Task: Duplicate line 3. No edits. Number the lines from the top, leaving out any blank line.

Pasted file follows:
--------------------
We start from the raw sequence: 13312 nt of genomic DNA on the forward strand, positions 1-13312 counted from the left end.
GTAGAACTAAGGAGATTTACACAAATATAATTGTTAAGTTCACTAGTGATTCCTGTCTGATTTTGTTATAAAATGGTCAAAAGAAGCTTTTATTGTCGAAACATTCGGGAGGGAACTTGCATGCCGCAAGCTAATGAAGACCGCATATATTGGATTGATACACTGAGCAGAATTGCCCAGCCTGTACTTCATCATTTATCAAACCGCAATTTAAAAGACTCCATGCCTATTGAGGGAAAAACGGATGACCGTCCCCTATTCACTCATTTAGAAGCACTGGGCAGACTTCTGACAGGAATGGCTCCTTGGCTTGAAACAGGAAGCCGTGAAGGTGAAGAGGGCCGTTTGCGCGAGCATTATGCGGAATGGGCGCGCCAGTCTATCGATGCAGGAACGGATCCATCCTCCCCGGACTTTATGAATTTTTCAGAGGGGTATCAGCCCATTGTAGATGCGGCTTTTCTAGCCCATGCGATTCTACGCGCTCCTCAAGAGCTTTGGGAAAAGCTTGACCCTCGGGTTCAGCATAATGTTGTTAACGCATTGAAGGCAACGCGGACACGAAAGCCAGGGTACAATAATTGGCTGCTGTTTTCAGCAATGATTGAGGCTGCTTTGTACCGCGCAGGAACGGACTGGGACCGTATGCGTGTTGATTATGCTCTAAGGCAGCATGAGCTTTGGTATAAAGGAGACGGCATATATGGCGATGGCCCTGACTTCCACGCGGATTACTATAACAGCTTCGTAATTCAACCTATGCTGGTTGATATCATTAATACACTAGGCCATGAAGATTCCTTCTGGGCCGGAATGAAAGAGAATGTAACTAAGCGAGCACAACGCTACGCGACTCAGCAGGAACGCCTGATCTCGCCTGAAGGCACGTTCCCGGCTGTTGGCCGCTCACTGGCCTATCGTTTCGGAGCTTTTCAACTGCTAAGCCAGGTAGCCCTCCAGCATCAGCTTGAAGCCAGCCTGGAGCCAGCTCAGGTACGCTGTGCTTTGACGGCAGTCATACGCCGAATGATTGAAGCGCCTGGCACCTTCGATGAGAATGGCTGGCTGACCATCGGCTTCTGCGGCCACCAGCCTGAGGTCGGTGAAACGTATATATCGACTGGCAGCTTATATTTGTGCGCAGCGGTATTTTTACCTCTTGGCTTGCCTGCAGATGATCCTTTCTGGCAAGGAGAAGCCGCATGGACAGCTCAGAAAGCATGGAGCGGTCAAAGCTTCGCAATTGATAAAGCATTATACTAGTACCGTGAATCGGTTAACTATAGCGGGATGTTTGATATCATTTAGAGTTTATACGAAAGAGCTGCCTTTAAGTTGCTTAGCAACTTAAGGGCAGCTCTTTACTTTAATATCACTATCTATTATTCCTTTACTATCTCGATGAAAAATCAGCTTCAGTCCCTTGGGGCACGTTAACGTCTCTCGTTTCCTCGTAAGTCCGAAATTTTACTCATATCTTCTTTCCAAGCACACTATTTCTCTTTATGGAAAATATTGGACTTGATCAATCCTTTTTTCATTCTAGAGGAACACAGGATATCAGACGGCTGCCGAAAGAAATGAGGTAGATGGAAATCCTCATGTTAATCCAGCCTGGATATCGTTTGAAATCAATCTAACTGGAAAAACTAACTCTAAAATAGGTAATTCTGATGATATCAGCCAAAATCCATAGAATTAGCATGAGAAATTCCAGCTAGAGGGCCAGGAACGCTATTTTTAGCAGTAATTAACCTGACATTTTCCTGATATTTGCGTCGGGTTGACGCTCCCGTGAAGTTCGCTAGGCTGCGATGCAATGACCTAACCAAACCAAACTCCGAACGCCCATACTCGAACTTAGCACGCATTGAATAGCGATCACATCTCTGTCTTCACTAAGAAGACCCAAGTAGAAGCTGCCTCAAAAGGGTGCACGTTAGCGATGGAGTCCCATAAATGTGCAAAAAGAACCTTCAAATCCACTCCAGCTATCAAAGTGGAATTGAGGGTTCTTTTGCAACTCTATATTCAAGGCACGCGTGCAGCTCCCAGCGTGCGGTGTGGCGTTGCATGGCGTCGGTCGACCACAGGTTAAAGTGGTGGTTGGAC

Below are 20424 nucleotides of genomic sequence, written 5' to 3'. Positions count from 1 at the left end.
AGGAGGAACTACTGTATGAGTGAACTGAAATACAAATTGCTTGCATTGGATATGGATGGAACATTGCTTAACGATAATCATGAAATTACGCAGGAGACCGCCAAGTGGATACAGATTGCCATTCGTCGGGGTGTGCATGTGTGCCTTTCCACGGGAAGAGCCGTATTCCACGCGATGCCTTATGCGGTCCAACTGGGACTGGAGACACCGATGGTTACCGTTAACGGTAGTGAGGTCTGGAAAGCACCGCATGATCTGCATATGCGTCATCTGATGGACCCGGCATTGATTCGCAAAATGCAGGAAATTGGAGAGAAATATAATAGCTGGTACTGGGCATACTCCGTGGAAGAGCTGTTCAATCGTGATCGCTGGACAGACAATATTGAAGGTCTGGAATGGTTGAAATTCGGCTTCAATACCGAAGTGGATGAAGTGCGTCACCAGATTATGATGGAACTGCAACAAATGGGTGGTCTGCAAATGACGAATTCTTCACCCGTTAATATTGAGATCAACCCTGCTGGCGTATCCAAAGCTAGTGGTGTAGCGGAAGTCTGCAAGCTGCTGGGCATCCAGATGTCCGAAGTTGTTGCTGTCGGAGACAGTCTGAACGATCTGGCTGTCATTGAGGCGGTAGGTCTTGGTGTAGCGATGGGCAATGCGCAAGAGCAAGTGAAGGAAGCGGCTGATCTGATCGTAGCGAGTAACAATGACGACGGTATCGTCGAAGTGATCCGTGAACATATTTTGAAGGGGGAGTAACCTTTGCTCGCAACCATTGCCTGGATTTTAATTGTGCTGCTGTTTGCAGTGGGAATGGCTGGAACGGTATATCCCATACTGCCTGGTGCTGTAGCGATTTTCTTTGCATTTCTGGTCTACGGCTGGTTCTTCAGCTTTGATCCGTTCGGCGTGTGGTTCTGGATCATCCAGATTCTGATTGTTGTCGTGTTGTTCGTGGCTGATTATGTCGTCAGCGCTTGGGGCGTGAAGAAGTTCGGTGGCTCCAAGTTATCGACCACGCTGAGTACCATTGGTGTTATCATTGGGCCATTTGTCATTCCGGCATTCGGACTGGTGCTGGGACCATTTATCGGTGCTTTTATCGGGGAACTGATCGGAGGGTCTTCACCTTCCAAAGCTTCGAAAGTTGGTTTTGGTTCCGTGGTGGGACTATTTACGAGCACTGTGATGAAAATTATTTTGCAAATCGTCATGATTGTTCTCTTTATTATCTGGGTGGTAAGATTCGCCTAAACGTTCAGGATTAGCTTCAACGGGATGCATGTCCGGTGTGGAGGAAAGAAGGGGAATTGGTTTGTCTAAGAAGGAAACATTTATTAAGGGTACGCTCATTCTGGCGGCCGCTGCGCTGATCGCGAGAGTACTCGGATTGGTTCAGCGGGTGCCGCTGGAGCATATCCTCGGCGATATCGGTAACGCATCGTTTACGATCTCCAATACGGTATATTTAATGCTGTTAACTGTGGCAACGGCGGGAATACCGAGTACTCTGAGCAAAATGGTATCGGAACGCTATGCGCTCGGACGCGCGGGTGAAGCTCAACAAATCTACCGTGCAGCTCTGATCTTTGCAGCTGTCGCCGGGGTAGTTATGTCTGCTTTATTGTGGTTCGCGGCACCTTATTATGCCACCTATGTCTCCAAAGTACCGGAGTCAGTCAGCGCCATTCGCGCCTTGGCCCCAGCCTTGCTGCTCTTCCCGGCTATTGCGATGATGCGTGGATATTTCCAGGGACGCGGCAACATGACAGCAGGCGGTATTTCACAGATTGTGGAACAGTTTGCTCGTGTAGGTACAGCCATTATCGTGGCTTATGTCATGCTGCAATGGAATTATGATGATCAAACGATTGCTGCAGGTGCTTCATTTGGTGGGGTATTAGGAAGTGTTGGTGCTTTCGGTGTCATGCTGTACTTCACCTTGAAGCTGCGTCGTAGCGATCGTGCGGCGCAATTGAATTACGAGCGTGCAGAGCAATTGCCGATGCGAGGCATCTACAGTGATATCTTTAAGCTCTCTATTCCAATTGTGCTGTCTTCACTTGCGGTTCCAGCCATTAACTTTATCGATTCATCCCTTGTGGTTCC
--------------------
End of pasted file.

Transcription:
Below are 20424 nucleotides of genomic sequence, written 5' to 3'. Positions count from 1 at the left end.